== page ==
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Mobile gaming was once a work of science fiction. The thought of being able to enjoy video games without being tethered to a desk seemed like an impossible dream. In the early 1980s, the technology required to make video games small enough to be carried around simply didn’t exist.
Sure, there were some handheld gaming devices you could buy, but these were simply a set of LED lights that illuminated and went out in different sequences, depending on your inputs. They also limited you to a single game mode.
Things would change in 1989 when Nintendo released the Game Boy. This battery-operated, 8-bit computer had a monochrome dot-matrix display that ran at a resolution of 160×144 pixels and a processor that ran at just 4.19 Mhz. However, that was enough for the Japanese company to make some of the most iconic video games ever made, including Super Mario Land 2, Pokémon, and Tetris.
Over time, Nintendo and Sony have created other iconic portable consoles, including the Nintendo DS and the PlayStation Portable, but the need for these has waned in the last 10 years as smartphones have become the dominant device for gaming on the go.
Gaming on smartphones started out quite simply in the 2010s, with titles like Angry Birds, Temple Run and Fruit Ninja. However, in more recent years, the gulf between mobile games and their larger console and computer cousins has been narrowing. Today, Fortnite, Minecraft, and even poker games can be played on big and small screens with cross-platform functionality and most of the same features available on every device, allowing players to play against their friends regardless of the device they are using.
We’ve come a long way in three decades, but what can we expect from mobile gaming in the future?
There should be nothing too surprising with this one. Smartphone displays have been improving with every new generation. They’re now capable of displaying video in full high definition and the introduction of AMOLED technology has improved color clarity and brightness.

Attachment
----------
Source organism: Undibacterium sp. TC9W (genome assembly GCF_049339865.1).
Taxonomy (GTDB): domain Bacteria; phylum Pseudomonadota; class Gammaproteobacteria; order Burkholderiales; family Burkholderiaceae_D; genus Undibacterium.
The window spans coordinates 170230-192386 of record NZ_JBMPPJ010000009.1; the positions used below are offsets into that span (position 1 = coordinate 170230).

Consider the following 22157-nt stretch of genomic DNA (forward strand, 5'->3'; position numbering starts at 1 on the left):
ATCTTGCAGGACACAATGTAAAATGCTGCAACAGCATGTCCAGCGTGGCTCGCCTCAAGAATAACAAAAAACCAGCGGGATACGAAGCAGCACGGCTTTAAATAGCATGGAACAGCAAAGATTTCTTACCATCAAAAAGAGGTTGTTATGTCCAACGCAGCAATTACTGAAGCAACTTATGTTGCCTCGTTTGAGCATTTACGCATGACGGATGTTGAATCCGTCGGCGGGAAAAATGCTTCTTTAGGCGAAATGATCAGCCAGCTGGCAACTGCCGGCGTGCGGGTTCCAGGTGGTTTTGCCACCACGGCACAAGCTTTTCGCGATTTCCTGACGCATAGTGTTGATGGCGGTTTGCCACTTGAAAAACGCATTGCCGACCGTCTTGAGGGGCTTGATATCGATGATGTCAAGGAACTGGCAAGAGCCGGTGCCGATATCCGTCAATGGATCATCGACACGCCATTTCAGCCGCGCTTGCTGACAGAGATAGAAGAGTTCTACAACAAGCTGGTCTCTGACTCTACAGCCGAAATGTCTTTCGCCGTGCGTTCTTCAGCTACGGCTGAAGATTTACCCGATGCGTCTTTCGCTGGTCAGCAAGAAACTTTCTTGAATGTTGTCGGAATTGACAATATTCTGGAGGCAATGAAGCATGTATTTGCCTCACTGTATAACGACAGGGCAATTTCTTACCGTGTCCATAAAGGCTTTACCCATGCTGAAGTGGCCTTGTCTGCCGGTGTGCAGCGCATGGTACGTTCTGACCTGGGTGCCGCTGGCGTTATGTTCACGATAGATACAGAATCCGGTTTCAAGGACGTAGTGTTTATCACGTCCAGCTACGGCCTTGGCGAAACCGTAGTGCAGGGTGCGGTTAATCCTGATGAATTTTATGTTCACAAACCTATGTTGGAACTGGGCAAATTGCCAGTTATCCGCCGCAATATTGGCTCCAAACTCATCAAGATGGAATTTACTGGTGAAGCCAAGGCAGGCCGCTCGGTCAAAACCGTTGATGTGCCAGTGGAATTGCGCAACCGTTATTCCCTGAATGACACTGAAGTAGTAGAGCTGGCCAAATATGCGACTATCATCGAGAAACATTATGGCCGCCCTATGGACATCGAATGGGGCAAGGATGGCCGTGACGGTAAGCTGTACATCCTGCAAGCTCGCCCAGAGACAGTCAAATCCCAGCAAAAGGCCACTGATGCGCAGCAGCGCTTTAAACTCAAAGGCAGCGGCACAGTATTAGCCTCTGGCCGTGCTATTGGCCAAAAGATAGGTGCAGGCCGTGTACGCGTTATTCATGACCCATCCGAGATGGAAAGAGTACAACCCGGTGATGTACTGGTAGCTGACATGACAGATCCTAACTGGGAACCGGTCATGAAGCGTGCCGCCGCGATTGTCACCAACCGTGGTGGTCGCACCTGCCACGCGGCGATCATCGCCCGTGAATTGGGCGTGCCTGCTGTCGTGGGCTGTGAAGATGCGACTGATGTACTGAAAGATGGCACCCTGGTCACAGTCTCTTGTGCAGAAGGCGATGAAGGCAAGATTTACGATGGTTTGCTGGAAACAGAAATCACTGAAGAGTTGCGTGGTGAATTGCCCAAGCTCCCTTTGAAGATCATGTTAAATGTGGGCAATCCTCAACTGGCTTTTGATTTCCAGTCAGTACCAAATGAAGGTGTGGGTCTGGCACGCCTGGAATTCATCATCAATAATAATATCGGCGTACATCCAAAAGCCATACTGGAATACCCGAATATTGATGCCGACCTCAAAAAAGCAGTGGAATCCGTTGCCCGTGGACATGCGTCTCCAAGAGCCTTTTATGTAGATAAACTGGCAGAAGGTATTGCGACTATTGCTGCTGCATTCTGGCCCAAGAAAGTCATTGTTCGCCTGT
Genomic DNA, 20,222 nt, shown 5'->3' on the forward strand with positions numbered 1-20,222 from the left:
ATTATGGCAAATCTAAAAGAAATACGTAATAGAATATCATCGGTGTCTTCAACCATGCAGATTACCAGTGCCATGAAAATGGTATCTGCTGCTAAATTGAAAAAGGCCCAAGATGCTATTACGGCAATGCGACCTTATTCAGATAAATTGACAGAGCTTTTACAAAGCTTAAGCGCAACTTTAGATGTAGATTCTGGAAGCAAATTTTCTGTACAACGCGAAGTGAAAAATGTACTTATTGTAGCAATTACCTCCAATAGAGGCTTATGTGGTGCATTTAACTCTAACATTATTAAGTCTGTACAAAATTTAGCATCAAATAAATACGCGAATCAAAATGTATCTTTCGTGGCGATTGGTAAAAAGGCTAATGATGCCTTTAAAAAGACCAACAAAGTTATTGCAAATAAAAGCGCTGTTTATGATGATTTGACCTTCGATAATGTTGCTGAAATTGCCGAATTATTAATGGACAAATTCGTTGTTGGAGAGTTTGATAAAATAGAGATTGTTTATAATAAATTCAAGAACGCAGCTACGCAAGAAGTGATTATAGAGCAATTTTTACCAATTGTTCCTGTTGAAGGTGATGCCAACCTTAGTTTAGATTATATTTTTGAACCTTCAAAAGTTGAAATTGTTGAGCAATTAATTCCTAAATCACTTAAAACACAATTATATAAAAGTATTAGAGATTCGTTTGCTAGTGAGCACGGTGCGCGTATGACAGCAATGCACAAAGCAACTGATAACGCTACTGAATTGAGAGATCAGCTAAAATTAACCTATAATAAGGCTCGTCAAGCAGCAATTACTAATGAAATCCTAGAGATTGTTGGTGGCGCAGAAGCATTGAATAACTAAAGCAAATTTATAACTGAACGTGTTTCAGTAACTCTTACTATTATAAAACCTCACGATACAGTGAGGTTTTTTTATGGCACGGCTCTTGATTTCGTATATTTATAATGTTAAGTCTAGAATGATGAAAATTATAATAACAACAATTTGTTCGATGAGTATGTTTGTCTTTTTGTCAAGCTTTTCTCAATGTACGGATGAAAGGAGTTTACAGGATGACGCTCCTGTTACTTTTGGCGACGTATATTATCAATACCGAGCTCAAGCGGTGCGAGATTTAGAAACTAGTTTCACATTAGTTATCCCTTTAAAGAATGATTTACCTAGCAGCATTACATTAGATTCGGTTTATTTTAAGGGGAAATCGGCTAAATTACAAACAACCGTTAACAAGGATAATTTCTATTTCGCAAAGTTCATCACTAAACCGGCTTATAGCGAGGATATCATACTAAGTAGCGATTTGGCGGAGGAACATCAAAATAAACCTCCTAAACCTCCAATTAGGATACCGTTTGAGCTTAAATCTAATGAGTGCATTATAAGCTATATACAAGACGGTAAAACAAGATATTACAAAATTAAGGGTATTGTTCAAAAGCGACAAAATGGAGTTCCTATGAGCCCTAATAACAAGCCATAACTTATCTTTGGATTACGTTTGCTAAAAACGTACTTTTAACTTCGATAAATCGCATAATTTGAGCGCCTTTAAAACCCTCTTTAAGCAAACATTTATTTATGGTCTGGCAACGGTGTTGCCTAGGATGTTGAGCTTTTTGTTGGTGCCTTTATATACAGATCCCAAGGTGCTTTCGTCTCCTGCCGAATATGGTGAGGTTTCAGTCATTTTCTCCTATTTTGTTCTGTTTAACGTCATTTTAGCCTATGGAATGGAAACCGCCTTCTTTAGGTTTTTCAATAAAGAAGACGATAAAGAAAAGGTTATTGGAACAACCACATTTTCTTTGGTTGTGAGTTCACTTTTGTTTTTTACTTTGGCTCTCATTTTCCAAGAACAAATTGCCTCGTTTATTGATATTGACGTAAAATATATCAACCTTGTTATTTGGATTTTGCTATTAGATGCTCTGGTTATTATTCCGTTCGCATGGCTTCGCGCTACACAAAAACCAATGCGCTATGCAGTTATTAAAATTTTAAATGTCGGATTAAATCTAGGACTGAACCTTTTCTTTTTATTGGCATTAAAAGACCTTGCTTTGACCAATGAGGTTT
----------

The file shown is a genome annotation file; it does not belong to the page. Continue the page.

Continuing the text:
The most recent trend is for manufacturers to increase the refresh rates of their smartphone screens. For gaming, this means a smoother picture and an increased frame rate.
In the coming years, we’re likely to see more of the same. Although we won’t get smartphones with the ray-tracing technology found in the PlayStation 5 and Xbox Series X, graphics will continue to get better and better.
Virtual reality gaming is something that companies in the industry have been trying to get right for years. Nintendo released the Virtual Boy in 1996, only to remove it from sale a few months later after poor sales and a lot of criticism.
Now though, virtual reality hardware is capable of displaying 360-degree video in high definition without needing to be plugged into a power source or computer. We’ll likely see VR playing a bigger role in smartphone gaming as the technology is adopted more broadly.
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Perhaps the biggest change in smartphone gaming in the coming years is going to be from streaming services. Like Netflix and Spotify in the video and music spheres, game streaming services allow users to play titles without having to have them installed on their computer or smartphone.
They achieve this by offloading all of the complicated calculations to the platform’s servers and then simply stream the outputs to the smartphone. Just like with video streaming services, the image quality is reduced should the quality of the internet connection degrade in an attempt to avoid buffering.
The most well-known service is Google Stadia, which makes it possible to play AAA games on compatible Android smartphones. This means even titles like Cyberpunk 2077 and Red Dead Redemption 2 can be enjoyed from a smartphone.
The rollout of 5G mobile technology will also help improve the quality of mobile game streaming. Its low-latency properties mean that lag is reduced, something crucial for a good gaming experience.